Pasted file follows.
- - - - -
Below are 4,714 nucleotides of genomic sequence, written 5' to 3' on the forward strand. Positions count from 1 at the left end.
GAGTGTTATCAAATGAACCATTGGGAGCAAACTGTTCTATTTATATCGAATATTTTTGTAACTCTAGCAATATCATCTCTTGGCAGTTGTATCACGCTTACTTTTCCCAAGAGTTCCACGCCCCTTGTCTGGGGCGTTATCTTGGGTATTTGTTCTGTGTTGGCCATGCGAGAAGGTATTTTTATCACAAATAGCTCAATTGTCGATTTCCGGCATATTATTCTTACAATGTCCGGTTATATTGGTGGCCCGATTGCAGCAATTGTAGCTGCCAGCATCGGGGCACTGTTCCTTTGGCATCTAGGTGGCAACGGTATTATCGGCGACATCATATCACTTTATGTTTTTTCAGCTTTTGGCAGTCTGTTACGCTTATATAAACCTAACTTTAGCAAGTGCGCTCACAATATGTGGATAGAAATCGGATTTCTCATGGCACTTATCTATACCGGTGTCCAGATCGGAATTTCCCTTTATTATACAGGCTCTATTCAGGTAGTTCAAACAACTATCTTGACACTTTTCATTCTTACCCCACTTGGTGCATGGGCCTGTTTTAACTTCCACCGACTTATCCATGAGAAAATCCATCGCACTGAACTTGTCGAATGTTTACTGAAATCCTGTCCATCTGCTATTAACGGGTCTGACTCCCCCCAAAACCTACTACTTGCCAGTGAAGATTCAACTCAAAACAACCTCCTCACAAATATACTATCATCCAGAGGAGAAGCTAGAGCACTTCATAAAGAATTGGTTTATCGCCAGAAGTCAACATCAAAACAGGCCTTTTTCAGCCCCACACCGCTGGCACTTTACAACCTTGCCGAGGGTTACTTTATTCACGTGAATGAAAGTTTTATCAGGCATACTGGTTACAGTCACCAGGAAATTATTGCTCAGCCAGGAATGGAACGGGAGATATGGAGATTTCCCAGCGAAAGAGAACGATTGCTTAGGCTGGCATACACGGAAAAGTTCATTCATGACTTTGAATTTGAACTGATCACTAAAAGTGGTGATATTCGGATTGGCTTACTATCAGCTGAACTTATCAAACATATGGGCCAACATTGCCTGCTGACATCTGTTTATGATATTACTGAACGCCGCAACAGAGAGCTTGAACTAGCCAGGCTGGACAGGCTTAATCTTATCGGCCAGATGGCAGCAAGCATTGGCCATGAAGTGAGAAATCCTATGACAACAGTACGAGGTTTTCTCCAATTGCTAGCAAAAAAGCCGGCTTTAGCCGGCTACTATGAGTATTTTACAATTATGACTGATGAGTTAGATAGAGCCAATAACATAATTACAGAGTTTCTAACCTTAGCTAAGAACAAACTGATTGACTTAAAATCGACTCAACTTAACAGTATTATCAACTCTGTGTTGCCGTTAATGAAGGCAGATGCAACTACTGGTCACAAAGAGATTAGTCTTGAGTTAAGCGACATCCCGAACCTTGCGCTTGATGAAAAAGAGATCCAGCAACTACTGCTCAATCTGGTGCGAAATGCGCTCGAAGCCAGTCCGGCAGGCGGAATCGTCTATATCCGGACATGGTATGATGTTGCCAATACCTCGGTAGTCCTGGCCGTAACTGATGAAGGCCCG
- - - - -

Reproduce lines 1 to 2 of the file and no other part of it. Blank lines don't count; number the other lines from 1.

Below are 4,714 nucleotides of genomic sequence, written 5' to 3' on the forward strand. Positions count from 1 at the left end.
GAGTGTTATCAAATGAACCATTGGGAGCAAACTGTTCTATTTATATCGAATATTTTTGTAACTCTAGCAATATCATCTCTTGGCAGTTGTATCACGCTTACTTTTCCCAAGAGTTCCACGCCCCTTGTCTGGGGCGTTATCTTGGGTATTTGTTCTGTGTTGGCCATGCGAGAAGGTATTTTTATCACAAATAGCTCAATTGTCGATTTCCGGCATATTATTCTTACAATGTCCGGTTATATTGGTGGCCCGATTGCAGCAATTGTAGCTGCCAGCATCGGGGCACTGTTCCTTTGGCATCTAGGTGGCAACGGTATTATCGGCGACATCATATCACTTTATGTTTTTTCAGCTTTTGGCAGTCTGTTACGCTTATATAAACCTAACTTTAGCAAGTGCGCTCACAATATGTGGATAGAAATCGGATTTCTCATGGCACTTATCTATACCGGTGTCCAGATCGGAATTTCCCTTTATTATACAGGCTCTATTCAGGTAGTTCAAACAACTATCTTGACACTTTTCATTCTTACCCCACTTGGTGCATGGGCCTGTTTTAACTTCCACCGACTTATCCATGAGAAAATCCATCGCACTGAACTTGTCGAATGTTTACTGAAATCCTGTCCATCTGCTATTAACGGGTCTGACTCCCCCCAAAACCTACTACTTGCCAGTGAAGATTCAACTCAAAACAACCTCCTCACAAATATACTATCATCCAGAGGAGAAGCTAGAGCACTTCATAAAGAATTGGTTTATCGCCAGAAGTCAACATCAAAACAGGCCTTTTTCAGCCCCACACCGCTGGCACTTTACAACCTTGCCGAGGGTTACTTTATTCACGTGAATGAAAGTTTTATCAGGCATACTGGTTACAGTCACCAGGAAATTATTGCTCAGCCAGGAATGGAACGGGAGATATGGAGATTTCCCAGCGAAAGAGAACGATTGCTTAGGCTGGCATACACGGAAAAGTTCATTCATGACTTTGAATTTGAACTGATCACTAAAAGTGGTGATATTCGGATTGGCTTACTATCAGCTGAACTTATCAAACATATGGGCCAACATTGCCTGCTGACATCTGTTTATGATATTACTGAACGCCGCAACAGAGAGCTTGAACTAGCCAGGCTGGACAGGCTTAATCTTATCGGCCAGATGGCAGCAAGCATTGGCCATGAAGTGAGAAATCCTATGACAACAGTACGAGGTTTTCTCCAATTGCTAGCAAAAAAGCCGGCTTTAGCCGGCTACTATGAGTATTTTACAATTATGACTGATGAGTTAGATAGAGCCAATAACATAATTACAGAGTTTCTAACCTTAGCTAAGAACAAACTGATTGACTTAAAATCGACTCAACTTAACAGTATTATCAACTCTGTGTTGCCGTTAATGAAGGCAGATGCAACTACTGGTCACAAAGAGATTAGTCTTGAGTTAAGCGACATCCCGAACCTTGCGCTTGATGAAAAAGAGATCCAGCAACTACTGCTCAATCTGGTGCGAAATGCGCTCGAAGCCAGTCCGGCAGGCGGAATCGTCTATATCCGGACATGGTATGATGTTGCCAATACCTCGGTAGTCCTGGCCGTAACTGATGAAGGCCCG